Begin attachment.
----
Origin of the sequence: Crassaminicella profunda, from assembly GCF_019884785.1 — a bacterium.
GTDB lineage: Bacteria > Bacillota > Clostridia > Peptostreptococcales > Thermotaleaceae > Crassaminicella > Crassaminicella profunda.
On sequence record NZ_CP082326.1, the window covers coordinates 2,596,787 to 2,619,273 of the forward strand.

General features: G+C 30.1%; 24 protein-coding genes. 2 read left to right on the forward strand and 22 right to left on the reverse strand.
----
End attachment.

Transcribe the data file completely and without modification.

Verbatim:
Origin of the sequence: Crassaminicella profunda, from assembly GCF_019884785.1 — a bacterium.
GTDB lineage: Bacteria > Bacillota > Clostridia > Peptostreptococcales > Thermotaleaceae > Crassaminicella > Crassaminicella profunda.
On sequence record NZ_CP082326.1, the window covers coordinates 2,596,787 to 2,619,273 of the forward strand.

General features: G+C 30.1%; 24 protein-coding genes. 2 read left to right on the forward strand and 22 right to left on the reverse strand.